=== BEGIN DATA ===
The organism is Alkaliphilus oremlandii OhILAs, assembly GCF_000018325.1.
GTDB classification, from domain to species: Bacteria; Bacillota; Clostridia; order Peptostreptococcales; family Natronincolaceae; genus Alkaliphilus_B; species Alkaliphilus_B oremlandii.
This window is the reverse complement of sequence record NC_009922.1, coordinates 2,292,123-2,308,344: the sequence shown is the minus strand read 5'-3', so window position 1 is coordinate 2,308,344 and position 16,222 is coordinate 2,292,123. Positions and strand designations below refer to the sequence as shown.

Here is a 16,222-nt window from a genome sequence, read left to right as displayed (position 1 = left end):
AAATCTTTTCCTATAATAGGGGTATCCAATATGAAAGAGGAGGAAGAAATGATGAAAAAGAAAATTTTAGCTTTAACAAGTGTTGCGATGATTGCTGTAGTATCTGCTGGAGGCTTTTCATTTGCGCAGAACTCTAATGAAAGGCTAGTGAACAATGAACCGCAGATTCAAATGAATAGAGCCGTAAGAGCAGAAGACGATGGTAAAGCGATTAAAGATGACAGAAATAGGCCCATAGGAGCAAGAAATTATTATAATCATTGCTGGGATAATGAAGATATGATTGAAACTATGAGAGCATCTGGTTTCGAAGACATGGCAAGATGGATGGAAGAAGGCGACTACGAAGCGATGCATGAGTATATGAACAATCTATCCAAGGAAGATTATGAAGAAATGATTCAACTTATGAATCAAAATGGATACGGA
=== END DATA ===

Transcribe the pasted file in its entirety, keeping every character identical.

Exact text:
The organism is Alkaliphilus oremlandii OhILAs, assembly GCF_000018325.1.
GTDB classification, from domain to species: Bacteria; Bacillota; Clostridia; order Peptostreptococcales; family Natronincolaceae; genus Alkaliphilus_B; species Alkaliphilus_B oremlandii.
This window is the reverse complement of sequence record NC_009922.1, coordinates 2,292,123-2,308,344: the sequence shown is the minus strand read 5'-3', so window position 1 is coordinate 2,308,344 and position 16,222 is coordinate 2,292,123. Positions and strand designations below refer to the sequence as shown.

Here is a 16,222-nt window from a genome sequence, read left to right as displayed (position 1 = left end):
AAATCTTTTCCTATAATAGGGGTATCCAATATGAAAGAGGAGGAAGAAATGATGAAAAAGAAAATTTTAGCTTTAACAAGTGTTGCGATGATTGCTGTAGTATCTGCTGGAGGCTTTTCATTTGCGCAGAACTCTAATGAAAGGCTAGTGAACAATGAACCGCAGATTCAAATGAATAGAGCCGTAAGAGCAGAAGACGATGGTAAAGCGATTAAAGATGACAGAAATAGGCCCATAGGAGCAAGAAATTATTATAATCATTGCTGGGATAATGAAGATATGATTGAAACTATGAGAGCATCTGGTTTCGAAGACATGGCAAGATGGATGGAAGAAGGCGACTACGAAGCGATGCATGAGTATATGAACAATCTATCCAAGGAAGATTATGAAGAAATGATTCAACTTATGAATCAAAATGGATACGGA